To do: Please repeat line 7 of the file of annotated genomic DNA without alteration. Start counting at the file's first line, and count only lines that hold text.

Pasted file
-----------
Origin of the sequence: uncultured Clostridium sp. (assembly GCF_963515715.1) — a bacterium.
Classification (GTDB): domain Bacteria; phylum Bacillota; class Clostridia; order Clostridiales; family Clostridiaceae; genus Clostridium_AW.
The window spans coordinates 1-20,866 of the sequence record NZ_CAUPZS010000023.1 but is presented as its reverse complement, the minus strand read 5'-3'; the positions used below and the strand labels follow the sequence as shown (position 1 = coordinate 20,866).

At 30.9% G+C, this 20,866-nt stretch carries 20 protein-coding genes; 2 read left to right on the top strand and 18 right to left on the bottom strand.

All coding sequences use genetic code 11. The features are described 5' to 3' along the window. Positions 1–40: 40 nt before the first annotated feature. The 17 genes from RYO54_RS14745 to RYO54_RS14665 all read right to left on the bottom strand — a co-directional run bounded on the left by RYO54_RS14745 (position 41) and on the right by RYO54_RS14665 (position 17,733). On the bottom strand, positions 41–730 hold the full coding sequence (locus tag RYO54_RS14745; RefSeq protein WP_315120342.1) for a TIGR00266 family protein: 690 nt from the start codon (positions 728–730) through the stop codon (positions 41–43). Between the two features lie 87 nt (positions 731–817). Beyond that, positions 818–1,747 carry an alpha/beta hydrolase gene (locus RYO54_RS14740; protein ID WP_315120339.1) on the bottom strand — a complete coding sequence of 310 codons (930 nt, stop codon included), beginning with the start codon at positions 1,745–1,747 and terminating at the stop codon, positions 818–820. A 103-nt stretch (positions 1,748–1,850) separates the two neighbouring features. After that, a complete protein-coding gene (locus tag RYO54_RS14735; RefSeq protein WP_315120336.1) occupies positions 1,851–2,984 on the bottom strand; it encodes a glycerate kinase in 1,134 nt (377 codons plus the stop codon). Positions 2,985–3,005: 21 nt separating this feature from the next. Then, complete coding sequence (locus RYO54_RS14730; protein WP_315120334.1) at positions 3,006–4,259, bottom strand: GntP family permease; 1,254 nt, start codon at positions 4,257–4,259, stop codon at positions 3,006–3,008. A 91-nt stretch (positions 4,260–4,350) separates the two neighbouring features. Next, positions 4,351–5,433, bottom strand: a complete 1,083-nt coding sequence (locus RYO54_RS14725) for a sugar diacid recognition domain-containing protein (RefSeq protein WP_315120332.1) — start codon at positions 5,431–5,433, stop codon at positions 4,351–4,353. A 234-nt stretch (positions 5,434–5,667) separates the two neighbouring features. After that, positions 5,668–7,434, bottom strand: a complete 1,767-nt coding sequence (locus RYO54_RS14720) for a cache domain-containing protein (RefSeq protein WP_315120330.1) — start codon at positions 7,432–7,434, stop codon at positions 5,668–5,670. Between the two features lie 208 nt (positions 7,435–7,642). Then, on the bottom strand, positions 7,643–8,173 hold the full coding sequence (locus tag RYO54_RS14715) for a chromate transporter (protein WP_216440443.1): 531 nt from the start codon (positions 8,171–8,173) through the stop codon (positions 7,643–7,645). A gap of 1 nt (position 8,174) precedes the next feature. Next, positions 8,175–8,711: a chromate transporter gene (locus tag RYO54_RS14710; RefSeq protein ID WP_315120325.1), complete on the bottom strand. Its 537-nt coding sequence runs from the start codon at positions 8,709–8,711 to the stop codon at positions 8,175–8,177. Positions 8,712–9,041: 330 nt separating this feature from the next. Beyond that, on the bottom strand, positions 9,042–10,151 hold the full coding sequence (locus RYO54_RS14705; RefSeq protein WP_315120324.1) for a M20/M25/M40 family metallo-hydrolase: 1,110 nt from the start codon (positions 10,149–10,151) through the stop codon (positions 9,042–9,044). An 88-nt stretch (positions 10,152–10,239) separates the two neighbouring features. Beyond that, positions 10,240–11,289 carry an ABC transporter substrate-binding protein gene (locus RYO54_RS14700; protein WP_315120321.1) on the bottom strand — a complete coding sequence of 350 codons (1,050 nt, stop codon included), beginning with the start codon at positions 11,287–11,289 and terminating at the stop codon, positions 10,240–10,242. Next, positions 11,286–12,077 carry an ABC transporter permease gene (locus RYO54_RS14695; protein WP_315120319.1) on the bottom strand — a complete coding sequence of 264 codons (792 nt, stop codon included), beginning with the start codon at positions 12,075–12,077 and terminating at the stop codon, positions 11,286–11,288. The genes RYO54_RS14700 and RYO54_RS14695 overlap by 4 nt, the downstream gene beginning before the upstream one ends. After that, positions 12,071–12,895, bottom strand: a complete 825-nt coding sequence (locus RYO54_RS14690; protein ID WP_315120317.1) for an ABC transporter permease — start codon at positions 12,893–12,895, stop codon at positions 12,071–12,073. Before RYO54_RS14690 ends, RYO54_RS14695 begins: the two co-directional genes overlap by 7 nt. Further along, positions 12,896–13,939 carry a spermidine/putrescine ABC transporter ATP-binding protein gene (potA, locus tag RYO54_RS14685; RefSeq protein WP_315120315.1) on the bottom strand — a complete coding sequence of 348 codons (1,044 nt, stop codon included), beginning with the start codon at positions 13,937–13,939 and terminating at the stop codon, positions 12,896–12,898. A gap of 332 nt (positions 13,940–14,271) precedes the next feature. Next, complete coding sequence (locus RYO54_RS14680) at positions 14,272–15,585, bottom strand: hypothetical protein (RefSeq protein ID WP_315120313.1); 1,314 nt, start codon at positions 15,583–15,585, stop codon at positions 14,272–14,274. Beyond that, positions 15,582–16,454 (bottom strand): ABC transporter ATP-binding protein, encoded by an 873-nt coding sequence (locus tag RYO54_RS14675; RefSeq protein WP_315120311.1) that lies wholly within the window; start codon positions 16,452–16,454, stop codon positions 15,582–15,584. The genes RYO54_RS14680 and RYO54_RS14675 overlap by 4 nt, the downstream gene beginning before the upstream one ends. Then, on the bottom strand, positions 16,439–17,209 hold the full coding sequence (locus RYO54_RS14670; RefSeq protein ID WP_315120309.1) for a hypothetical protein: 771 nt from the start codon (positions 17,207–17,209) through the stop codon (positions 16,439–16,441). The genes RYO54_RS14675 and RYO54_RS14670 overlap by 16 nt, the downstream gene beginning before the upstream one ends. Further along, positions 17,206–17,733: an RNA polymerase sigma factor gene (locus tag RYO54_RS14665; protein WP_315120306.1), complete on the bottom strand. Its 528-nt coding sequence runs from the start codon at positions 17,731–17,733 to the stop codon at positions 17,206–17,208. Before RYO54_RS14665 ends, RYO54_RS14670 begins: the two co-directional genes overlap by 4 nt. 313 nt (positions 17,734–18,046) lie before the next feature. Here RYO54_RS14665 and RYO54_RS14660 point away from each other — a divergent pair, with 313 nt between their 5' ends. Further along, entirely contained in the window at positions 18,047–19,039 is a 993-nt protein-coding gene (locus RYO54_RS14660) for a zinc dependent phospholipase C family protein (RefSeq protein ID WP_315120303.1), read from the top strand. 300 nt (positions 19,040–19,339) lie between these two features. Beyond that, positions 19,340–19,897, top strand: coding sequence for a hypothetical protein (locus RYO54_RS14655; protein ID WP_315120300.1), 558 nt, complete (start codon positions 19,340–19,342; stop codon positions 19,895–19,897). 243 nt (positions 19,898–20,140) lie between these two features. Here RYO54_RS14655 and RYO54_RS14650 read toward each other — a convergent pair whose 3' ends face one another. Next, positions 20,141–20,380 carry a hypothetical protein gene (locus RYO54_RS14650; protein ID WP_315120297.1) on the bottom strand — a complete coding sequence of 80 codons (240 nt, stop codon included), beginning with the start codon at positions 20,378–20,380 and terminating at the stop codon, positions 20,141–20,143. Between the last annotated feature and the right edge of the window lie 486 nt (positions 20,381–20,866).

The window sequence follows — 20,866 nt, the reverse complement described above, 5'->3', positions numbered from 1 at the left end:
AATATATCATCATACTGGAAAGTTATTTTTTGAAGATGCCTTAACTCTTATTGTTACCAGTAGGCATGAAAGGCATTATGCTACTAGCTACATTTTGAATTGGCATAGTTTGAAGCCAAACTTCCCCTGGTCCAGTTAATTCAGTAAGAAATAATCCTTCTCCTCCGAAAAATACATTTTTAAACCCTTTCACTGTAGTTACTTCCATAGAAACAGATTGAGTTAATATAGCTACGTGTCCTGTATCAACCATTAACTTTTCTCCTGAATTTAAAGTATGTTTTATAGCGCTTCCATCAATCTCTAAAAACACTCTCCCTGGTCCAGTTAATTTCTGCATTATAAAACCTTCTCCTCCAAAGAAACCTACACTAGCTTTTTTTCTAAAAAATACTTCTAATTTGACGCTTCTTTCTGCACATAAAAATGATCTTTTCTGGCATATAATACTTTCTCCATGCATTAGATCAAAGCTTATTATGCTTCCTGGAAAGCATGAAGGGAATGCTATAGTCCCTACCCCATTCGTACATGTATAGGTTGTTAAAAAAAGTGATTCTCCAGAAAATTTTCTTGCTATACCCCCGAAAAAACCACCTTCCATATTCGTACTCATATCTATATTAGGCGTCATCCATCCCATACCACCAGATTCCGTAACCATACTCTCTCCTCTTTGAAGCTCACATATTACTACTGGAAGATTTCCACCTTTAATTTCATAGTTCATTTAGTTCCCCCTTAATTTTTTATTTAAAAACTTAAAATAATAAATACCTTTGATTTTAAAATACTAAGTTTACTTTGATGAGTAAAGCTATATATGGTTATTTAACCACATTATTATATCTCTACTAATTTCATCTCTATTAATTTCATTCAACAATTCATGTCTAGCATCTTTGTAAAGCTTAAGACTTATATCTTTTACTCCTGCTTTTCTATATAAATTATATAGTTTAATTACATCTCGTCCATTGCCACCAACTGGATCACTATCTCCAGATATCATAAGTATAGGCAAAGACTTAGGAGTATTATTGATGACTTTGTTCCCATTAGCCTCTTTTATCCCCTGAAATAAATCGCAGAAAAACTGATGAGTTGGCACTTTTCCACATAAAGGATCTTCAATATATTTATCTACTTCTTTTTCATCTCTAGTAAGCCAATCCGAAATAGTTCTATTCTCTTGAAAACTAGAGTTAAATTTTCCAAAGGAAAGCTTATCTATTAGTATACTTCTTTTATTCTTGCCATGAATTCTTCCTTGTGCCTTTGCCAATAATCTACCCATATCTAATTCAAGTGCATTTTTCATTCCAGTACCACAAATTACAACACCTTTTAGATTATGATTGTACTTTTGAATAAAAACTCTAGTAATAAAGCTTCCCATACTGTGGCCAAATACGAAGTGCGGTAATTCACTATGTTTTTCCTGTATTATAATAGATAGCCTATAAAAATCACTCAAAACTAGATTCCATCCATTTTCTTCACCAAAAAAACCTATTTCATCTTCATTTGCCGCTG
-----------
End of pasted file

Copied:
AATATATCATCATACTGGAAAGTTATTTTTTGAAGATGCCTTAACTCTTATTGTTACCAGTAGGCATGAAAGGCATTATGCTACTAGCTACATTTTGAATTGGCATAGTTTGAAGCCAAACTTCCCCTGGTCCAGTTAATTCAGTAAGAAATAATCCTTCTCCTCCGAAAAATACATTTTTAAACCCTTTCACTGTAGTTACTTCCATAGAAACAGATTGAGTTAATATAGCTACGTGTCCTGTATCAACCATTAACTTTTCTCCTGAATTTAAAGTATGTTTTATAGCGCTTCCATCAATCTCTAAAAACACTCTCCCTGGTCCAGTTAATTTCTGCATTATAAAACCTTCTCCTCCAAAGAAACCTACACTAGCTTTTTTTCTAAAAAATACTTCTAATTTGACGCTTCTTTCTGCACATAAAAATGATCTTTTCTGGCATATAATACTTTCTCCATGCATTAGATCAAAGCTTATTATGCTTCCTGGAAAGCATGAAGGGAATGCTATAGTCCCTACCCCATTCGTACATGTATAGGTTGTTAAAAAAAGTGATTCTCCAGAAAATTTTCTTGCTATACCCCCGAAAAAACCACCTTCCATATTCGTACTCATATCTATATTAGGCGTCATCCATCCCATACCACCAGATTCCGTAACCATACTCTCTCCTCTTTGAAGCTCACATATTACTACTGGAAGATTTCCACCTTTAATTTCATAGTTCATTTAGTTCCCCCTTAATTTTTTATTTAAAAACTTAAAATAATAAATACCTTTGATTTTAAAATACTAAGTTTACTTTGATGAGTAAAGCTATATATGGTTATTTAACCACATTATTATATCTCTACTAATTTCATCTCTATTAATTTCATTCAACAATTCATGTCTAGCATCTTTGTAAAGCTTAAGACTTATATCTTTTACTCCTGCTTTTCTATATAAATTATATAGTTTAATTACATCTCGTCCATTGCCACCAACTGGATCACTATCTCCAGATATCATAAGTATAGGCAAAGACTTAGGAGTATTATTGATGACTTTGTTCCCATTAGCCTCTTTTATCCCCTGAAATAAATCGCAGAAAAACTGATGAGTTGGCACTTTTCCACATAAAGGATCTTCAATATATTTATCTACTTCTTTTTCATCTCTAGTAAGCCAATCCGAAATAGTTCTATTCTCTTGAAAACTAGAGTTAAATTTTCCAAAGGAAAGCTTATCTATTAGTATACTTCTTTTATTCTTGCCATGAATTCTTCCTTGTGCCTTTGCCAATAATCTACCCATATCTAATTCAAGTGCATTTTTCATTCCAGTACCACAAATTACAACACCTTTTAGATTATGATTGTACTTTTGAATAAAAACTCTAGTAATAAAGCTTCCCATACTGTGGCCAAATACGAAGTGCGGTAATTCACTATGTTTTTCCTGTATTATAATAGATAGCCTATAAAAATCACTCAAAACTAGATTCCATCCATTTTCTTCACCAAAAAAACCTATTTCATCTTCATTTGCCGCTG